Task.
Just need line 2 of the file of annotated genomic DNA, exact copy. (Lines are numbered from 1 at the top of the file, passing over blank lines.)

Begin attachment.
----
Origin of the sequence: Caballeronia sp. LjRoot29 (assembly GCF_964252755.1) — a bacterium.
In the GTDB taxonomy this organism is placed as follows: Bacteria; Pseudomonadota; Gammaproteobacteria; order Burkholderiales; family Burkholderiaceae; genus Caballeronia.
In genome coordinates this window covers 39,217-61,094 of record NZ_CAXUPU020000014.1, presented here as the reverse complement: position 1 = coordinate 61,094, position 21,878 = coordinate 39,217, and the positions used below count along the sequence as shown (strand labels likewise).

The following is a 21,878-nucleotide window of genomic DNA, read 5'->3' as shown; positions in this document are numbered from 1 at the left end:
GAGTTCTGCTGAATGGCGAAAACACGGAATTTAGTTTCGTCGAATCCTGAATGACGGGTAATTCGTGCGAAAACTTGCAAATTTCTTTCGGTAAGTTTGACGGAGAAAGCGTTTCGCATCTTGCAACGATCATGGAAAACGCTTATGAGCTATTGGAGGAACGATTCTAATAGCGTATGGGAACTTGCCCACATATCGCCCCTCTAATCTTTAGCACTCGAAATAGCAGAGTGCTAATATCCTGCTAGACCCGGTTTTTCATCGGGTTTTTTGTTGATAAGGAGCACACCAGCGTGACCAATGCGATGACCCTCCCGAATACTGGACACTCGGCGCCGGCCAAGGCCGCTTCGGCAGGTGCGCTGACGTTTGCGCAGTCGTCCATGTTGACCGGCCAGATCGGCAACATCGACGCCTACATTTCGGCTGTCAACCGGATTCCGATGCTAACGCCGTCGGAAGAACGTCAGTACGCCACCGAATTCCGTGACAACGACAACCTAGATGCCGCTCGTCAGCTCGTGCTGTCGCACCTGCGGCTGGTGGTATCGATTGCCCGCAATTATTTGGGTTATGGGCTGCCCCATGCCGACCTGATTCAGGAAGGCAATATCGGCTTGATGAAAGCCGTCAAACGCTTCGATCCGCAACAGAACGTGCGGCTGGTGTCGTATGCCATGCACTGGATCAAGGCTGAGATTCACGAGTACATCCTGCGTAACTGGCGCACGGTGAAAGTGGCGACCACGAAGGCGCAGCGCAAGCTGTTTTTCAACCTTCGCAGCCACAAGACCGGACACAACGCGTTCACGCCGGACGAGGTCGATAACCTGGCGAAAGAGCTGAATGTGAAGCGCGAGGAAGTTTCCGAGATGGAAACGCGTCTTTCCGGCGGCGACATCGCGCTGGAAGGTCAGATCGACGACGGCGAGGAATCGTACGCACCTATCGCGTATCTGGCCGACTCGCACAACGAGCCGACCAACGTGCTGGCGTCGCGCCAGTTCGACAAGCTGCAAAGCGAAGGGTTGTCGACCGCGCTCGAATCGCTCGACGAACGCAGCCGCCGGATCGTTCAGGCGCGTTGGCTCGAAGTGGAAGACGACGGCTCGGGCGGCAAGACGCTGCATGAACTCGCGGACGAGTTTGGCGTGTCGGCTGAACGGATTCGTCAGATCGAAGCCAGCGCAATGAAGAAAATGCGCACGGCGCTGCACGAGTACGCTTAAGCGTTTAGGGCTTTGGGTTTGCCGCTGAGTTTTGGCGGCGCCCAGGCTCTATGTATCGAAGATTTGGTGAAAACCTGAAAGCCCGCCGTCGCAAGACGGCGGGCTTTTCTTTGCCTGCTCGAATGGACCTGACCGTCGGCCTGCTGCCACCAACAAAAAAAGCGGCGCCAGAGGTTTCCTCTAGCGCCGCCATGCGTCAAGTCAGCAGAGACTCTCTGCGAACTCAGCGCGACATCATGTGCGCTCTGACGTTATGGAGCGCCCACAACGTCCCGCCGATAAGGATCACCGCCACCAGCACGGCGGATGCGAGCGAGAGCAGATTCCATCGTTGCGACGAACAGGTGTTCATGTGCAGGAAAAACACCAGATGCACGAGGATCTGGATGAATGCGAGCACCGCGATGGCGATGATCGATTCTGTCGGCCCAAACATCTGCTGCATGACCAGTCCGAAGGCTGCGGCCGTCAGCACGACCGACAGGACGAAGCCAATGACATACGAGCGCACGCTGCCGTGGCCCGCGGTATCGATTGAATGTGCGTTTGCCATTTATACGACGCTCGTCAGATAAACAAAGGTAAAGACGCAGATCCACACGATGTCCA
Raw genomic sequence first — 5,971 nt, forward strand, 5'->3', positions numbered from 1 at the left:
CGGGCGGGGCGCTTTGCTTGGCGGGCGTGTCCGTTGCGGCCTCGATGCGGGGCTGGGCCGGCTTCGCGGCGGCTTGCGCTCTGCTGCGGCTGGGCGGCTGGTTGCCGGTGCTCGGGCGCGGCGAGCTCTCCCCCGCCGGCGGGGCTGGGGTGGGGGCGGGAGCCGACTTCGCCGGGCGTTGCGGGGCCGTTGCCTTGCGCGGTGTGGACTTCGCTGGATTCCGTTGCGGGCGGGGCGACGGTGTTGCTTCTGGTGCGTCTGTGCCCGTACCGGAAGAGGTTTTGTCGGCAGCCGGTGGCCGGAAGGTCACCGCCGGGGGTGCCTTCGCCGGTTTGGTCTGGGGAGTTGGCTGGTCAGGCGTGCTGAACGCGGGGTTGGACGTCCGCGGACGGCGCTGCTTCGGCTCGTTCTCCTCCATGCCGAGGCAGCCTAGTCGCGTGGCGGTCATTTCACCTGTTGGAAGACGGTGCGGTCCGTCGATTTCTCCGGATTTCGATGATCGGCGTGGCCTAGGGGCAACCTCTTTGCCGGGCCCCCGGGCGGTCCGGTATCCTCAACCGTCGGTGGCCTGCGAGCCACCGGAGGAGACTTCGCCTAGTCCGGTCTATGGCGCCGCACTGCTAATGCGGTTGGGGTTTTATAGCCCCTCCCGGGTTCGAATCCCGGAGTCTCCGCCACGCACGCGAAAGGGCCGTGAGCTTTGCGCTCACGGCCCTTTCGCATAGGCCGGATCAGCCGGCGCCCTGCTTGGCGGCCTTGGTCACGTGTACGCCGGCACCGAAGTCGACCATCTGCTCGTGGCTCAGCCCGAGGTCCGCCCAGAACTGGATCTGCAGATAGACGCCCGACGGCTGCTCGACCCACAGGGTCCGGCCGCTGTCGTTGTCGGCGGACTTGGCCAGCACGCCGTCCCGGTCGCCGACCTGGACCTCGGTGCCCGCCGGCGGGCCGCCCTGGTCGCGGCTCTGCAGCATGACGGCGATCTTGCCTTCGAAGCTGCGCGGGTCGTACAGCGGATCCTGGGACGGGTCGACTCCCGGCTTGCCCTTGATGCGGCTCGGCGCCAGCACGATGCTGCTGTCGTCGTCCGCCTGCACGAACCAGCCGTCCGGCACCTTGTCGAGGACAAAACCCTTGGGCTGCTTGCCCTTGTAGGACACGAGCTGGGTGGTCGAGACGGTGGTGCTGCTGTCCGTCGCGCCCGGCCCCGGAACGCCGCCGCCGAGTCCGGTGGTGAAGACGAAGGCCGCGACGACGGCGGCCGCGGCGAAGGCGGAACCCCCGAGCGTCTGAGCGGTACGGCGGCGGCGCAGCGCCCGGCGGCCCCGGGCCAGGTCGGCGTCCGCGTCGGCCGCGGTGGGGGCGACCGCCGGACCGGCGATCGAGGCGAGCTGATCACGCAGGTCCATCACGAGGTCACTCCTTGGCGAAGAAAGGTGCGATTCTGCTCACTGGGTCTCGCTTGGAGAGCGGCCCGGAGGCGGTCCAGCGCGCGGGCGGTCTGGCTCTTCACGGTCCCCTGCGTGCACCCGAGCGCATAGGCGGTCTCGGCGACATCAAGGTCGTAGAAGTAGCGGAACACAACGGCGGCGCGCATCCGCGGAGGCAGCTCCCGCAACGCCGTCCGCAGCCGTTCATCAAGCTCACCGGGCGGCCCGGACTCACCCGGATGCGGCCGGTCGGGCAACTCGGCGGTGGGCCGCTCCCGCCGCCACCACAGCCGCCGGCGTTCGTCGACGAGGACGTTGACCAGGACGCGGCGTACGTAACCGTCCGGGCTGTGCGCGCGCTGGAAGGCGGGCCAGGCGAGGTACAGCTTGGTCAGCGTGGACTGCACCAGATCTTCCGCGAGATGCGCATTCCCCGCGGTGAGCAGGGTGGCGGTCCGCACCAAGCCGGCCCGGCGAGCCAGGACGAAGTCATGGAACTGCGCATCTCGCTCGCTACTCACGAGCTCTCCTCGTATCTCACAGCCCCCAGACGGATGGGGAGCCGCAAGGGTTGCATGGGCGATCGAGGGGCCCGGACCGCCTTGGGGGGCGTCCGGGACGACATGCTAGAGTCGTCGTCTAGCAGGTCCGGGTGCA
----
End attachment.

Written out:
In the GTDB taxonomy this organism is placed as follows: Bacteria; Pseudomonadota; Gammaproteobacteria; order Burkholderiales; family Burkholderiaceae; genus Caballeronia.